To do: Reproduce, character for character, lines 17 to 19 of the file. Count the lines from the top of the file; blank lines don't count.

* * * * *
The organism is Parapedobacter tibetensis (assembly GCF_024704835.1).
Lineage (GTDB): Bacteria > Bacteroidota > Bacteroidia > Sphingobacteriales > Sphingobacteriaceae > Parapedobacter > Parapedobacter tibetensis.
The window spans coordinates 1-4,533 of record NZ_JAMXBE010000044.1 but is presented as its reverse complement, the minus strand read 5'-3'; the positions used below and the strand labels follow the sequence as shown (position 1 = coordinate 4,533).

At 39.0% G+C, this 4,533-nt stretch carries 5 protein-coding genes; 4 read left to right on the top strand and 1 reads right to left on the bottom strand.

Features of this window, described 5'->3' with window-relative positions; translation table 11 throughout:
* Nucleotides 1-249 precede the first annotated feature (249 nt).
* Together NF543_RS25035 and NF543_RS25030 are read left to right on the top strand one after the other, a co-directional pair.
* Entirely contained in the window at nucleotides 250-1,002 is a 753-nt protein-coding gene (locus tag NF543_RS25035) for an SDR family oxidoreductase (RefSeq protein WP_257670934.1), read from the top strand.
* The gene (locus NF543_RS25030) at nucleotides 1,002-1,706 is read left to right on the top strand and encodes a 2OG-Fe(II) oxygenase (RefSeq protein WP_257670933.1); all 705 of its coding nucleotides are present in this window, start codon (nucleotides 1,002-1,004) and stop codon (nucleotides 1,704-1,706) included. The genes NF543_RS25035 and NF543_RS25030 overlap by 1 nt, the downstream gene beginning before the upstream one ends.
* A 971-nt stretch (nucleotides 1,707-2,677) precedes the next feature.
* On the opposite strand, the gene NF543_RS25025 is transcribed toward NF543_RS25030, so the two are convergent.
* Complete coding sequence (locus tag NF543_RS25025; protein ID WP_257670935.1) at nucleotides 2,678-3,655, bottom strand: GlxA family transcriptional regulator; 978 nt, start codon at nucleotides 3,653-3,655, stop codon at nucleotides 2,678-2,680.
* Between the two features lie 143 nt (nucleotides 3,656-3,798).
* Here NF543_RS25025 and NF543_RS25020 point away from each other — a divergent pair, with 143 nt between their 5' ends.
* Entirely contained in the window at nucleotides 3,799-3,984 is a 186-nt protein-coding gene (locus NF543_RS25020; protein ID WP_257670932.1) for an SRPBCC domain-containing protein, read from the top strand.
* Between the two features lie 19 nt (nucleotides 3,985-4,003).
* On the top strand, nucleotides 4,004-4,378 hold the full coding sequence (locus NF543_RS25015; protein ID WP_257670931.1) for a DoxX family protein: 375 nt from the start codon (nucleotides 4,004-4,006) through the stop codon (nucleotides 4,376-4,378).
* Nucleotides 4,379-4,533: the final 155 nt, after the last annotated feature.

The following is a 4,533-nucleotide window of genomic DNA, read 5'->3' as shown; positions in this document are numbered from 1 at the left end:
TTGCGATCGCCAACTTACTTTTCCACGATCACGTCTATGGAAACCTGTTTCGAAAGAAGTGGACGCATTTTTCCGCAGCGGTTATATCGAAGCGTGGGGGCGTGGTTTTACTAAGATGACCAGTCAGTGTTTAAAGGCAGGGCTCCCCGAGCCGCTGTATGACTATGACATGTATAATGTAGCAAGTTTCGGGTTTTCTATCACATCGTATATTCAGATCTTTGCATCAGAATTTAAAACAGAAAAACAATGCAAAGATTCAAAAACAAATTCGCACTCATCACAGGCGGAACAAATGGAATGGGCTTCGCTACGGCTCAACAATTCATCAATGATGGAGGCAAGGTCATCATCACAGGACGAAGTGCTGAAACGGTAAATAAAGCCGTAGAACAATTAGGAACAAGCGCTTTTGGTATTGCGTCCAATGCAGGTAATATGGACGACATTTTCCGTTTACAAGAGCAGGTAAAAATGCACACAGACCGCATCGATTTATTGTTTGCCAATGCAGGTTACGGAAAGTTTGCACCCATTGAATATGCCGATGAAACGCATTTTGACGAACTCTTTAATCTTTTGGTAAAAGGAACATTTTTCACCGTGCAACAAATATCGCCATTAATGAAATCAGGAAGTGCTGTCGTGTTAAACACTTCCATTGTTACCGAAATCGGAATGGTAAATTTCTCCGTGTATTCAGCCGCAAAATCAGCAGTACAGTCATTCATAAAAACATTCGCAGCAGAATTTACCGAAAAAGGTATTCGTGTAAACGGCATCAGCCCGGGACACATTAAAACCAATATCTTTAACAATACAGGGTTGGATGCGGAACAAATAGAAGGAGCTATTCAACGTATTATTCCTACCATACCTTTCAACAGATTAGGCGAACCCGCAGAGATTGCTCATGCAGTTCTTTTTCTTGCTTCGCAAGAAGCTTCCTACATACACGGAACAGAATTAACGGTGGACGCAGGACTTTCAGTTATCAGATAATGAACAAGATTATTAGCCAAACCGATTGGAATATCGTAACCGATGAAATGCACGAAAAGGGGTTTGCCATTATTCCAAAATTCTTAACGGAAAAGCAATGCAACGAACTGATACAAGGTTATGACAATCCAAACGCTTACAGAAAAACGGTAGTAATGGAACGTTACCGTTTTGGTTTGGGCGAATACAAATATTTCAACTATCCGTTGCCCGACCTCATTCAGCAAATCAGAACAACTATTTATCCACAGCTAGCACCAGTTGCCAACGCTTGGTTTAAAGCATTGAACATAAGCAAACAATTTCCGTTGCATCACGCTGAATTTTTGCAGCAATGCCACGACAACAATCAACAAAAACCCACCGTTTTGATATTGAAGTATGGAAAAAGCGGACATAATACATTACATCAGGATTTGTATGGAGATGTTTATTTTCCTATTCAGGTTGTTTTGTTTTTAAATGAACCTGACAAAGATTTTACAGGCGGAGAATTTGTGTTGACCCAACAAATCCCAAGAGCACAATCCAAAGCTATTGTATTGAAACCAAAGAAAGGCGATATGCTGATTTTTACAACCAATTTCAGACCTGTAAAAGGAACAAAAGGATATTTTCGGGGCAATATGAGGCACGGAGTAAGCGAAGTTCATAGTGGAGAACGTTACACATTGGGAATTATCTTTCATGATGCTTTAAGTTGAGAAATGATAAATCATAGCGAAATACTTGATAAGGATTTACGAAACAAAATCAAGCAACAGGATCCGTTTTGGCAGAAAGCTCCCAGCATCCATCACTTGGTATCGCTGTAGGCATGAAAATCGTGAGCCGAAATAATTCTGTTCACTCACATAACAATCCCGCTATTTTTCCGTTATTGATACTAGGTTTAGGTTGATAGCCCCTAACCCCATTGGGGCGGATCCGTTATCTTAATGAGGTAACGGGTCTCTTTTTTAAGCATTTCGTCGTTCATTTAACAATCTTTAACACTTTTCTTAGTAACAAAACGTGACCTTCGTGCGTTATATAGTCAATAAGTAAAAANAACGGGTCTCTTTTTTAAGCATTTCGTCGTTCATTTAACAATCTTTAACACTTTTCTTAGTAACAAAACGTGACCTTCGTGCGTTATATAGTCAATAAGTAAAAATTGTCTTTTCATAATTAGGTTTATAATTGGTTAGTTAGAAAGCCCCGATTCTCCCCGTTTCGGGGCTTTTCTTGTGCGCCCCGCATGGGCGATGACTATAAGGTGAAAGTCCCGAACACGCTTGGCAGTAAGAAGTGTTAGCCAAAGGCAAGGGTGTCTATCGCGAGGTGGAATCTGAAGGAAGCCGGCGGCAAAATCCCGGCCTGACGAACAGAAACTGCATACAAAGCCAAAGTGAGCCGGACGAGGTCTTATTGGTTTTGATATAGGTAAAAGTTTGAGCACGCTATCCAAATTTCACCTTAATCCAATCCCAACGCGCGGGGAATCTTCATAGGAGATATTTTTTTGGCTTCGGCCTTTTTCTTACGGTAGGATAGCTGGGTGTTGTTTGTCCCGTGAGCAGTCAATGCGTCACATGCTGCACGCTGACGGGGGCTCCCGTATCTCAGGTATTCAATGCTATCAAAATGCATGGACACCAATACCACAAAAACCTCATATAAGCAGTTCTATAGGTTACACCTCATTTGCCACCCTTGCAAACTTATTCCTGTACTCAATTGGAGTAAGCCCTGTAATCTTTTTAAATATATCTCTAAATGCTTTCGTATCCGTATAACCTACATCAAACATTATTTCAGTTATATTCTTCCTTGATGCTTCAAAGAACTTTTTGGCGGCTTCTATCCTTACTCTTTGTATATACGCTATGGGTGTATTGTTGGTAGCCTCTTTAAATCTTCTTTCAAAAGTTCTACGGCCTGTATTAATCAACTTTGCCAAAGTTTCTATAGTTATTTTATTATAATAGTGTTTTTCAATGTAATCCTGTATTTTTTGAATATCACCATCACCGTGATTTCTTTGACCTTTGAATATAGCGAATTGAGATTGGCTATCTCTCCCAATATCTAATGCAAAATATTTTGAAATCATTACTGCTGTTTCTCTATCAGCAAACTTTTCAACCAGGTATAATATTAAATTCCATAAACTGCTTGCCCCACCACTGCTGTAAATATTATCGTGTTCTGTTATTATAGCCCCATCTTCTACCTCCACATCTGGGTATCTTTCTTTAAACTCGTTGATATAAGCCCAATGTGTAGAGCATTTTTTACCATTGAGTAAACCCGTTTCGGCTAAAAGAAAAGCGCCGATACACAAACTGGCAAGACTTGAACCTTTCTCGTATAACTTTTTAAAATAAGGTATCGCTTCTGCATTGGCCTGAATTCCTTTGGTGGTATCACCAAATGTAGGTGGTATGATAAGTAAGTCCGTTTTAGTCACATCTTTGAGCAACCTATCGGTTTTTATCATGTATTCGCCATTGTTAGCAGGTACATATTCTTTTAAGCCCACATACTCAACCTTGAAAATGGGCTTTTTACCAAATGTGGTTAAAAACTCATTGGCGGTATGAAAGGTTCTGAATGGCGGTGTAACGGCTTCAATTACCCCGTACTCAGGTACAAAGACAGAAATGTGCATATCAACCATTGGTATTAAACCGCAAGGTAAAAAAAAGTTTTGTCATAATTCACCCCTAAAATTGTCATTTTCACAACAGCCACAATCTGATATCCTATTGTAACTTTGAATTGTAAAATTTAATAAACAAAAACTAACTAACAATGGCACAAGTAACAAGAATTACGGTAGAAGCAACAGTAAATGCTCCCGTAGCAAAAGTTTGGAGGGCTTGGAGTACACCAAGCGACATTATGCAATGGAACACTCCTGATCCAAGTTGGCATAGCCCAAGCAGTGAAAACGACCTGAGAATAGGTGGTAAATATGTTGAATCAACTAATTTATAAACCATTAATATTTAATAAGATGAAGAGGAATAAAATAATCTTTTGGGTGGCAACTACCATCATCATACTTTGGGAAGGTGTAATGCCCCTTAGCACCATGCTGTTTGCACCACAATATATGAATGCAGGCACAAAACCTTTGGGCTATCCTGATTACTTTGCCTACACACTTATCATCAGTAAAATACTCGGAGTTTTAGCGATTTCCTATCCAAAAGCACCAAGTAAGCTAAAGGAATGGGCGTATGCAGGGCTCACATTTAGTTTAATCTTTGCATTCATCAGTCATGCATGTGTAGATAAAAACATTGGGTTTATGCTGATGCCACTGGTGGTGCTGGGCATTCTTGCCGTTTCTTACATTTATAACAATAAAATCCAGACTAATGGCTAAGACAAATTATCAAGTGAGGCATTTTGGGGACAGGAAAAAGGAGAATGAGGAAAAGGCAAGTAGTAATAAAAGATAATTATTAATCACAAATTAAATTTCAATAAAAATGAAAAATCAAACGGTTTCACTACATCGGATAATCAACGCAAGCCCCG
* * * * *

* On the top strand, nucleotides 4,004-4,378 hold the full coding sequence (locus NF543_RS25015; protein ID WP_257670931.1) for a DoxX family protein: 375 nt from the start codon (nucleotides 4,004-4,006) through the stop codon (nucleotides 4,376-4,378).
* Nucleotides 4,379-4,533: the final 155 nt, after the last annotated feature.

The following is a 4,533-nucleotide window of genomic DNA, read 5'->3' as shown; positions in this document are numbered from 1 at the left end: